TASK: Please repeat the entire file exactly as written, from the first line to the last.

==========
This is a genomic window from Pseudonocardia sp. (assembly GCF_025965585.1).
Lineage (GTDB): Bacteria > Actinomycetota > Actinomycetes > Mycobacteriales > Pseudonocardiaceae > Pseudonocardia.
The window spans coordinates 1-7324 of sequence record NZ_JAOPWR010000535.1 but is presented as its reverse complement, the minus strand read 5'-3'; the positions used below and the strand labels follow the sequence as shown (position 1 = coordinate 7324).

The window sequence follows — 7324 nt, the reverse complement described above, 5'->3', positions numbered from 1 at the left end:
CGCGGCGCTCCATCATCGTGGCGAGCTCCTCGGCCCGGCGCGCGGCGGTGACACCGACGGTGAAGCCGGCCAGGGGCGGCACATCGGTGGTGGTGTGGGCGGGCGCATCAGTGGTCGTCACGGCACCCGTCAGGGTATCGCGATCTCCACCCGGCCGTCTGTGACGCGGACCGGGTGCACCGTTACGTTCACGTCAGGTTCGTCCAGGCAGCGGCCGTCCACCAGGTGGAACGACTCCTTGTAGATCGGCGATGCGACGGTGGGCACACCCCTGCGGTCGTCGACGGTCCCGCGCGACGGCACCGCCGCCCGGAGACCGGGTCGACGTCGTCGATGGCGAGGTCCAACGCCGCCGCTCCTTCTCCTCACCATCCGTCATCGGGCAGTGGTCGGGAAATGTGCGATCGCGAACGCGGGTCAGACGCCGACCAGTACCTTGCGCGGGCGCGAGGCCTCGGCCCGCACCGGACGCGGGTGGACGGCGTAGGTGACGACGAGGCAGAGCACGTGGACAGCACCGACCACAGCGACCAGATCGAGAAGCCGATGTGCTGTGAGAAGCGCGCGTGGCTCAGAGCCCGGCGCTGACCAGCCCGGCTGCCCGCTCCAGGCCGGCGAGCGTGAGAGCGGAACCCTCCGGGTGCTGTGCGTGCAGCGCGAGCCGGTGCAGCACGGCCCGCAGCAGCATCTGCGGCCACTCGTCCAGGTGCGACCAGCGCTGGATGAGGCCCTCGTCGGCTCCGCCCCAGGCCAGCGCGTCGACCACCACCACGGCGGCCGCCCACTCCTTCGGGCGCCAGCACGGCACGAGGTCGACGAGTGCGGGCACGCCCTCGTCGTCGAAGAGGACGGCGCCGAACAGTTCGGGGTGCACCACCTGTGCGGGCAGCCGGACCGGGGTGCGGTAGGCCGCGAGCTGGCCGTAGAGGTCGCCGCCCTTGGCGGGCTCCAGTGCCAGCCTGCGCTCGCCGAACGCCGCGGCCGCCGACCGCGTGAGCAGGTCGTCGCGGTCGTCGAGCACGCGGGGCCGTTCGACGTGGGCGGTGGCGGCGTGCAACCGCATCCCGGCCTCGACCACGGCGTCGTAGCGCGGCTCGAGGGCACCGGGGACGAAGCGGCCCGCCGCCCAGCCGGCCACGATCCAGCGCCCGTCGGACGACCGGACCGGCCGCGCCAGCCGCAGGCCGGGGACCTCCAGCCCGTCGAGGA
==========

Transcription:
This is a genomic window from Pseudonocardia sp. (assembly GCF_025965585.1).
Lineage (GTDB): Bacteria > Actinomycetota > Actinomycetes > Mycobacteriales > Pseudonocardiaceae > Pseudonocardia.
The window spans coordinates 1-7324 of sequence record NZ_JAOPWR010000535.1 but is presented as its reverse complement, the minus strand read 5'-3'; the positions used below and the strand labels follow the sequence as shown (position 1 = coordinate 7324).

The window sequence follows — 7324 nt, the reverse complement described above, 5'->3', positions numbered from 1 at the left end:
CGCGGCGCTCCATCATCGTGGCGAGCTCCTCGGCCCGGCGCGCGGCGGTGACACCGACGGTGAAGCCGGCCAGGGGCGGCACATCGGTGGTGGTGTGGGCGGGCGCATCAGTGGTCGTCACGGCACCCGTCAGGGTATCGCGATCTCCACCCGGCCGTCTGTGACGCGGACCGGGTGCACCGTTACGTTCACGTCAGGTTCGTCCAGGCAGCGGCCGTCCACCAGGTGGAACGACTCCTTGTAGATCGGCGATGCGACGGTGGGCACACCCCTGCGGTCGTCGACGGTCCCGCGCGACGGCACCGCCGCCCGGAGACCGGGTCGACGTCGTCGATGGCGAGGTCCAACGCCGCCGCTCCTTCTCCTCACCATCCGTCATCGGGCAGTGGTCGGGAAATGTGCGATCGCGAACGCGGGTCAGACGCCGACCAGTACCTTGCGCGGGCGCGAGGCCTCGGCCCGCACCGGACGCGGGTGGACGGCGTAGGTGACGACGAGGCAGAGCACGTGGACAGCACCGACCACAGCGACCAGATCGAGAAGCCGATGTGCTGTGAGAAGCGCGCGTGGCTCAGAGCCCGGCGCTGACCAGCCCGGCTGCCCGCTCCAGGCCGGCGAGCGTGAGAGCGGAACCCTCCGGGTGCTGTGCGTGCAGCGCGAGCCGGTGCAGCACGGCCCGCAGCAGCATCTGCGGCCACTCGTCCAGGTGCGACCAGCGCTGGATGAGGCCCTCGTCGGCTCCGCCCCAGGCCAGCGCGTCGACCACCACCACGGCGGCCGCCCACTCCTTCGGGCGCCAGCACGGCACGAGGTCGACGAGTGCGGGCACGCCCTCGTCGTCGAAGAGGACGGCGCCGAACAGTTCGGGGTGCACCACCTGTGCGGGCAGCCGGACCGGGGTGCGGTAGGCCGCGAGCTGGCCGTAGAGGTCGCCGCCCTTGGCGGGCTCCAGTGCCAGCCTGCGCTCGCCGAACGCCGCGGCCGCCGACCGCGTGAGCAGGTCGTCGCGGTCGTCGAGCACGCGGGGCCGTTCGACGTGGGCGGTGGCGGCGTGCAACCGCATCCCGGCCTCGACCACGGCGTCGTAGCGCGGCTCGAGGGCACCGGGGACGAAGCGGCCCGCCGCCCAGCCGGCCACGATCCAGCGCCCGTCGGACGACCGGACCGGCCGCGCCAGCCGCAGGCCGGGGACCTCCAGCCCGTCGAGGA